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I'm creating a MySQL table in Rails which has about 170 boolean fields, each of which needs to be searchable and hence indexed, but when I create the indexes I get the error message:

To many keys specified; max 64 keys allowed

Is this limit hard coded or is there a config switch I can flip which wold get around it?

Or do I need to refactor the table? The obvious way to me looks to be to join multiple tables together and run a query such as

Table.find.all(:conditions => "join1.fieldx = true and join2.fieldy = true")

Are there any performance or other gotchas with such a strategy?

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I am extremely curious to know what would require 170 boolean fields like that... – Ignacio Vazquez-Abrams Dec 30 '09 at 11:43
I am extremly curious to know what the predicate of such a table is. – just somebody Dec 30 '09 at 12:00
up vote 1 down vote accepted

Classify the boolean fields into groups and maintain separate tables for those groups. Make joins in your query to retrieve results. Use the EXPLAIN EXTENDED SELECT to optimize the indexes for your queries.

Also, try to maintain covering indexes because MySQL uses only one index per table.

EDIT 01:

As Daniel mentioned in his answer, the index cardianality for Boolean values is not going to help you any way. Sometime things get worse when you use index for such columns.

Instead of using 170 boolean columns, you can use 170 tables with reference to the primary key of the parent data.

Let's say that your parent table is students and the primary key is student_id.

Have separate tables for 170 subjects they undertake in their schooling age.

If a student successfully passes the English subject in his Form 1, insert the appropriate student_id in the form_1_english table. This way, you have only unique values in that column and an index on that column will be much more efficient.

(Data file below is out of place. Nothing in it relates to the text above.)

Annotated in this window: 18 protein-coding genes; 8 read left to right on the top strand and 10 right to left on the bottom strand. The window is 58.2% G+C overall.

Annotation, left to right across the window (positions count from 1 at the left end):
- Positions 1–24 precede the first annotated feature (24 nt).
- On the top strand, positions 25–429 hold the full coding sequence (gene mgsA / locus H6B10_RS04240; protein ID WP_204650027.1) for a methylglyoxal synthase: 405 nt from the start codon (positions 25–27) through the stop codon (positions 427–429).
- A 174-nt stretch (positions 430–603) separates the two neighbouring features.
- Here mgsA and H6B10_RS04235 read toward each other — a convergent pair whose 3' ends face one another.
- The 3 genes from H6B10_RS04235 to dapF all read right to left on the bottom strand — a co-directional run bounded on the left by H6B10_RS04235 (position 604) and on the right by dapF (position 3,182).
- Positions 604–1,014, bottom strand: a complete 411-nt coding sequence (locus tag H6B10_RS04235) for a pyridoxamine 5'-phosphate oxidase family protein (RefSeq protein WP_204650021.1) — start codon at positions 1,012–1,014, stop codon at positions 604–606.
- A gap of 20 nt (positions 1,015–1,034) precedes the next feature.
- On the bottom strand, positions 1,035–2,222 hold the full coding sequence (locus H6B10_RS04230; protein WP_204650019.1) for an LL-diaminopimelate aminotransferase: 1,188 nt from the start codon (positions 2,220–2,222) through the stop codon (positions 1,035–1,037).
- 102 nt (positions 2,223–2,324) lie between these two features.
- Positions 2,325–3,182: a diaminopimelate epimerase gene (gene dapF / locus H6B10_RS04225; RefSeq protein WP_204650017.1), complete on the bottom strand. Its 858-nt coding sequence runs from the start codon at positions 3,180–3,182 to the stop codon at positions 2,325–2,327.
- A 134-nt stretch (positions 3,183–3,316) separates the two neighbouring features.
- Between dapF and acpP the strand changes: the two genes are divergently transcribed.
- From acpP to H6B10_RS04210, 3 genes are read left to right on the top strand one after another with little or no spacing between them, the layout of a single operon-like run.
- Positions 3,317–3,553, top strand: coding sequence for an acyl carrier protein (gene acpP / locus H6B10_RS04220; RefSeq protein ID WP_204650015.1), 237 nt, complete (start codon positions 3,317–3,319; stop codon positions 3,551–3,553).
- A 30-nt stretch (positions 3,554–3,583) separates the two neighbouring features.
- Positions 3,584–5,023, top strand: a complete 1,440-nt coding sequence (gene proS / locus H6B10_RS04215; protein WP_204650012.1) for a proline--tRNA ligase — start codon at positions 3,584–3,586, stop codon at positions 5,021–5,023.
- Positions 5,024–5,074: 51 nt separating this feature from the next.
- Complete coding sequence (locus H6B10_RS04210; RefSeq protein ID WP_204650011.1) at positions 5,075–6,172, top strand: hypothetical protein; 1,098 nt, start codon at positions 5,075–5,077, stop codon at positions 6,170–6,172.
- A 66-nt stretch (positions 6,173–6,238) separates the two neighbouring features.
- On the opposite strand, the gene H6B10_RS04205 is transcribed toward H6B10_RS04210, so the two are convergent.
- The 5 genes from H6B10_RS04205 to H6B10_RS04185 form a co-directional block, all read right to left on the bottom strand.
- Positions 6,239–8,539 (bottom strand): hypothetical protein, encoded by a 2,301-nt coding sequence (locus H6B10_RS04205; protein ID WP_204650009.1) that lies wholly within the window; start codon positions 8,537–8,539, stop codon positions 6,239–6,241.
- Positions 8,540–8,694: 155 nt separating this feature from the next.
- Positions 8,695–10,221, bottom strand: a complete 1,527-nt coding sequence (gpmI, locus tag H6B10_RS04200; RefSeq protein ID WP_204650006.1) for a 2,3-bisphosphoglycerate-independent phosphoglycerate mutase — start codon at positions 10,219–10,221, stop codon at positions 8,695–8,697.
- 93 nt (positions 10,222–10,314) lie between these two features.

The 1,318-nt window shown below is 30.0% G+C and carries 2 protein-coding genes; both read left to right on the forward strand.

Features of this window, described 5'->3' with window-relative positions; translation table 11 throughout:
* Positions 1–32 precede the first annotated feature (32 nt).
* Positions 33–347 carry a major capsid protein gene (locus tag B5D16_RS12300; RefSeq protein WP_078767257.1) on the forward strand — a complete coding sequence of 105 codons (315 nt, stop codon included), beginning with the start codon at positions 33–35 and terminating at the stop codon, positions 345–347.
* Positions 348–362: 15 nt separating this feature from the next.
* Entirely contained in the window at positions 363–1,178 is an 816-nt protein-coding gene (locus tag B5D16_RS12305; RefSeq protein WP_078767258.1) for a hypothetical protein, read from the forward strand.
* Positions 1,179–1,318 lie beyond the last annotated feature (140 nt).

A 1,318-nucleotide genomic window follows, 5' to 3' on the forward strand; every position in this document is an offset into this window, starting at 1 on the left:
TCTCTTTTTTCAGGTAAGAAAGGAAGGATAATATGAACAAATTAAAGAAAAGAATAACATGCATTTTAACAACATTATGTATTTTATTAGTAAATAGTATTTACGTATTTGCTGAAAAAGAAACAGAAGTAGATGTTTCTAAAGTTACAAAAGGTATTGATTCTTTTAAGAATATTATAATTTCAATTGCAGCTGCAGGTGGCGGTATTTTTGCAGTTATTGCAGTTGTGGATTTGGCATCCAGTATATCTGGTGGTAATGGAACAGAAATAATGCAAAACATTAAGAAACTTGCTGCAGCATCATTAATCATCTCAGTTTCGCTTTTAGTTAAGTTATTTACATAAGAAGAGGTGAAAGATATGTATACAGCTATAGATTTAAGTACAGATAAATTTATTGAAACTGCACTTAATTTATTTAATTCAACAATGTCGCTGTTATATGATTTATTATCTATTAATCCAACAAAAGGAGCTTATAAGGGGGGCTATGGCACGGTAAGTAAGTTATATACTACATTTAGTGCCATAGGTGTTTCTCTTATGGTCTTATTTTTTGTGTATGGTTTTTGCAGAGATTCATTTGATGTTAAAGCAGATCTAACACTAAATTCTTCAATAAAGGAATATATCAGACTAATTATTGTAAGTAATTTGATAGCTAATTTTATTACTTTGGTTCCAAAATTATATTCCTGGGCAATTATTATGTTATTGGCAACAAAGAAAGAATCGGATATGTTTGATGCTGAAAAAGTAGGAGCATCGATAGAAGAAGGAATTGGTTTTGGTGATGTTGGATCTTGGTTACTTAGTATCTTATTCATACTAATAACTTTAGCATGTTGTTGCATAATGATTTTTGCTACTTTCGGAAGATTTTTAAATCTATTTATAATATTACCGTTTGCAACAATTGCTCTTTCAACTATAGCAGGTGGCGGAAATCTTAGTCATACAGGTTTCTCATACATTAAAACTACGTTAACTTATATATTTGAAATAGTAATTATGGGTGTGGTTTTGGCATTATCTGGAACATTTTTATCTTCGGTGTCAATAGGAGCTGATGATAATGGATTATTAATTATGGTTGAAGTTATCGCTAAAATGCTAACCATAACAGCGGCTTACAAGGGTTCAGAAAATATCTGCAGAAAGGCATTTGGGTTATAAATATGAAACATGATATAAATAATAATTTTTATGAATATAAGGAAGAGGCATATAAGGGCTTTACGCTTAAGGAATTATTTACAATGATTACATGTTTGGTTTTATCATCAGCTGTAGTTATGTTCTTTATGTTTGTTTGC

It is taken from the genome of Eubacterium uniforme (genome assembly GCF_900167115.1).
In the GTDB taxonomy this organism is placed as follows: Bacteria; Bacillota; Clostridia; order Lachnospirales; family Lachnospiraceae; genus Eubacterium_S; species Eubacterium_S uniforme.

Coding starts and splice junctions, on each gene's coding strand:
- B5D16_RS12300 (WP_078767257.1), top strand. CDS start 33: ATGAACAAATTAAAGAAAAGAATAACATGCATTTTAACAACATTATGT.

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Thanks Nirmal, that looks like a really neat idea for the refactoring. – Mike Sutton Dec 30 '09 at 17:01

Apparently the only way to do this at the moment is to increase the value of MAX_KEY in the source code and to recompile MySQL. (Source)

Or do I need to refactor the table?

Probably yes. In addition to the problem of many keys, indexing boolean columns is not particularly beneficial. B-tree indexes are most effective for high-cardinality data (i.e. columns with many possible values, where the data in the column is unique or almost unique).

If you have to stick with this design, I think you may want to consider leaving the boolean columns non-indexed and without any foreign key constraints.

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Another alternative - store your booleans as bit flags in a number field.

e.g. instead of four fields "true, false, false, true" store one number "9" (1001 in binary).

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I agree that bit flags are wonderful for some applications. But how efficient it is to search inside the bit flags for a particular switch? – Nirmal Dec 30 '09 at 12:16
Not really efficient. It all depends if the tables will be holding 100 rows, or 100k. – Daniel Vassallo Dec 30 '09 at 12:18

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